Children with Fetal Alcohol Spectrum Disorders (FASD) have emerged as a major phenomenon within the education and health care systems. Prenatal exposure to alcohol is known to result in a range of birth anomalies for infants and children. Children with FASD experience a range of developmental delays, which limit their participation and progress in a range of educational and social settings. Written by one of the UK's top experts in the field, this practical and informative resource explores the complex and compounding socio-cultural, historical and political factors surrounding maternal drug and alcohol use, and the implications this has for young children's learning and development across the childhood workforce. The book provides a framework of knowledge and understanding as a tool to develop inclusive practice. Developing Inclusive Practice for Young Children with Fetal Alcohol Spectrum Disorders is an essential read for all early childhood professionals and practitioners. It offers a range of pedagogical strategies to improve children's long-term developmental trajectory, whilst supporting children and families in a sensitive, respectful manner.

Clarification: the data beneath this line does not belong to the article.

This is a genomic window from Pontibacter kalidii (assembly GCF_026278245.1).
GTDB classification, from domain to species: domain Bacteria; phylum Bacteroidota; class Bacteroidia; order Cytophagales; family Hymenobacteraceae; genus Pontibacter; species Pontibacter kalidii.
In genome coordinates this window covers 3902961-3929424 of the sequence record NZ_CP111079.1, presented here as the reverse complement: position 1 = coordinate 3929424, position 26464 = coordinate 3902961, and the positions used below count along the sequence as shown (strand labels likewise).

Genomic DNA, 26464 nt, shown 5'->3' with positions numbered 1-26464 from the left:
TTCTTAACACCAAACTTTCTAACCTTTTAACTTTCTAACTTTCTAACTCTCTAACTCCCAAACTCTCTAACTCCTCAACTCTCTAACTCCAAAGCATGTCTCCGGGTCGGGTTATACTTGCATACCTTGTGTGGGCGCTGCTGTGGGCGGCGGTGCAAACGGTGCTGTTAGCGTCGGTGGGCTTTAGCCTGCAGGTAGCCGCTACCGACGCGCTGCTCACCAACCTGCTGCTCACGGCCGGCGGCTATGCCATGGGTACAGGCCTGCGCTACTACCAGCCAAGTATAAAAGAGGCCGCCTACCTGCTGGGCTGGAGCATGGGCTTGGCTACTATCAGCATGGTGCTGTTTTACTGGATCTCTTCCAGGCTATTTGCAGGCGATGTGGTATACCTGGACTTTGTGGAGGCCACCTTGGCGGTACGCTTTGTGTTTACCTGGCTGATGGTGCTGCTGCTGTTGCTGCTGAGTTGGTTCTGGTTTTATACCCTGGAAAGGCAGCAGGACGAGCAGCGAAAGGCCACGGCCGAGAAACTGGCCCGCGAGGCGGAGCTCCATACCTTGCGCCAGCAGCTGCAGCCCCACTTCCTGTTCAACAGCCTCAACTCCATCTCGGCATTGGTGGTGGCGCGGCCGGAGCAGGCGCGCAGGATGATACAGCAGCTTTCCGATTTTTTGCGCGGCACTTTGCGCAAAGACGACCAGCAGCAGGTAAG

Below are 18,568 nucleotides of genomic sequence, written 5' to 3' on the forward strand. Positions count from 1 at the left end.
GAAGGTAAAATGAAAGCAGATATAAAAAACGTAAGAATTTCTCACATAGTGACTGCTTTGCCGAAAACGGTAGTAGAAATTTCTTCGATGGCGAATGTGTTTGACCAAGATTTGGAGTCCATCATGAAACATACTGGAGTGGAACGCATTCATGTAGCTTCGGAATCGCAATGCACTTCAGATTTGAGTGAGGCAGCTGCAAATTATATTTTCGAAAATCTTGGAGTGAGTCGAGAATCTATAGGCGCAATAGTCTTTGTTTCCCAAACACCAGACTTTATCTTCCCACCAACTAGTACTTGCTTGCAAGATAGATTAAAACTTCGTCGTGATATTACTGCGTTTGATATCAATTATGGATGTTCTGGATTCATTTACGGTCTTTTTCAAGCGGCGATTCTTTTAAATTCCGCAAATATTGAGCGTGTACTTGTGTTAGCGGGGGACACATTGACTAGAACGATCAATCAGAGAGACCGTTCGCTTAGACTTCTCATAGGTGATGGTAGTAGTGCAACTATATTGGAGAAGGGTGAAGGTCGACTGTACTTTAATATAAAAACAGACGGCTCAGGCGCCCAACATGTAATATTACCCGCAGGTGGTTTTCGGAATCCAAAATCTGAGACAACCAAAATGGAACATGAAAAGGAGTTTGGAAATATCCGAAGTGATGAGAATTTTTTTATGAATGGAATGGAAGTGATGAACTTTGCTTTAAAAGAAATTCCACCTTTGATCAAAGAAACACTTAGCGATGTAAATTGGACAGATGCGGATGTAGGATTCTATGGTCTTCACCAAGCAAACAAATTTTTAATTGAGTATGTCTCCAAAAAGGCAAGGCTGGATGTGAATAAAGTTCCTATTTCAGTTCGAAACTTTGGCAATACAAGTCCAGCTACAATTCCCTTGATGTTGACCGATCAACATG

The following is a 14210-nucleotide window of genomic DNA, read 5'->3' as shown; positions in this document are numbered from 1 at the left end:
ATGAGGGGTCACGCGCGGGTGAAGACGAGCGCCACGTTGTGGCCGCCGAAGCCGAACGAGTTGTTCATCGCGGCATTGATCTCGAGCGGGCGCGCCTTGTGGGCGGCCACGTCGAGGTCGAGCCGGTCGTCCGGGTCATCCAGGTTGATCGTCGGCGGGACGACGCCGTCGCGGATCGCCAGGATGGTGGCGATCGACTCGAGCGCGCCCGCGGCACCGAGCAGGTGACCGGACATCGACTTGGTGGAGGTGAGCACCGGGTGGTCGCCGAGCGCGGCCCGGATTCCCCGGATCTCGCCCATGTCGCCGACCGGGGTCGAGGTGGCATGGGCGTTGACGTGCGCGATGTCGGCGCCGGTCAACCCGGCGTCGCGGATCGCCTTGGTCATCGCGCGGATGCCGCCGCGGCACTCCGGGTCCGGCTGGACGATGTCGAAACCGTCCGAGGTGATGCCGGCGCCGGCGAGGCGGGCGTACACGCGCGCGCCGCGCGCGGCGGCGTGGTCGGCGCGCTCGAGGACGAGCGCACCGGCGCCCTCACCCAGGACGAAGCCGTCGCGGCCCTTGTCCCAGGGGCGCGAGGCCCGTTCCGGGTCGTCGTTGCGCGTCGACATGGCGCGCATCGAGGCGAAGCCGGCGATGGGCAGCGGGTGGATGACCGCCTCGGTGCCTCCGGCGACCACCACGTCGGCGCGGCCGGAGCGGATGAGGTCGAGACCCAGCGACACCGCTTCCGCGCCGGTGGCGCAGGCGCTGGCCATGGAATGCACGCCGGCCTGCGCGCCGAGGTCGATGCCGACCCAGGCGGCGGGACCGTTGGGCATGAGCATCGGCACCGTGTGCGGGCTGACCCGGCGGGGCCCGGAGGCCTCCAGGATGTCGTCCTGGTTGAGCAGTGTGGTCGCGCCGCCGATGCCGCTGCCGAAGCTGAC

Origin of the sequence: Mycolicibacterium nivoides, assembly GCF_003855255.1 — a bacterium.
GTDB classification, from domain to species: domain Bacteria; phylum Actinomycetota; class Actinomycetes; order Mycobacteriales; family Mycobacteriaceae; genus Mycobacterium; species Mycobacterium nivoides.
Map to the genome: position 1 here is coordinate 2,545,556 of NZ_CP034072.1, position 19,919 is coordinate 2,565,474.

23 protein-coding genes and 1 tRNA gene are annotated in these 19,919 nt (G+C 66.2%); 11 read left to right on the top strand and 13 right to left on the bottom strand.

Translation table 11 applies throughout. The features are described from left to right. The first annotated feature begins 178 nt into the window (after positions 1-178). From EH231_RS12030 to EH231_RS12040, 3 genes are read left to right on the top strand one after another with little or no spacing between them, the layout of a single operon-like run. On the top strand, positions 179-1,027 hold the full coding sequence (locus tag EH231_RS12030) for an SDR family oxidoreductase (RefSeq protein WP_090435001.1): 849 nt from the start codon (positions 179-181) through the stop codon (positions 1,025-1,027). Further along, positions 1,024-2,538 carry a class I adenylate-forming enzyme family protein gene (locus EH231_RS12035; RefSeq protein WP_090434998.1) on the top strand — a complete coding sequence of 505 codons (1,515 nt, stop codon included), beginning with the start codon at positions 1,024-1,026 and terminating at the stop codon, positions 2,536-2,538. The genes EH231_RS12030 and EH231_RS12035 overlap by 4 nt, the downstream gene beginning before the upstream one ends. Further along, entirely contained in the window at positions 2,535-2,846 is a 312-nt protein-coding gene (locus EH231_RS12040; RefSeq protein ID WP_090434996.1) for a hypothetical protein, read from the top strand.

The book that revolutionized the psychotherapist's approach to treating alcoholism<br> <br> When it was first published in 1985, Treating the Alcoholic challenged traditional psychotherapeutic approaches to alcoholism treatment. Since then, thousands of mental health professionals, using Dr. Stephanie Brown's treatment model, have found renewed faith in their ability to help alcoholic patients achieve lasting recovery.<br> <br> The book begins by studying the experiences of people who have stopped drinking and provides firsthand descriptions of the inevitable emotional, physical, and psychological problems that follow. Dr. Brown then offers a model for treatment that replaces the notion of abstinence as a static state with a dynamic, process-oriented "continuum of recovery" principle. She translates the twelve steps of Alcoholics Anonymous into psychological terms, taking particular care to explain the crucial notion of "loss of control." Perhaps the most surprising element of Dr. Brown's model is her emphasis on the triadic therapeutic relationship in which therapist, patient, and AA counselor work in partnership to ensure ongoing recovery.<br> <br> Once considered a radical departure from the conventional wisdom, Treating the Alcoholic offers a now-proven approach that enables psychiatrists, psychologists, social workers, alcoholism counselors, and other mental health professionals to understand the dynamics of alcoholism and make profound contributions to the recovery process.
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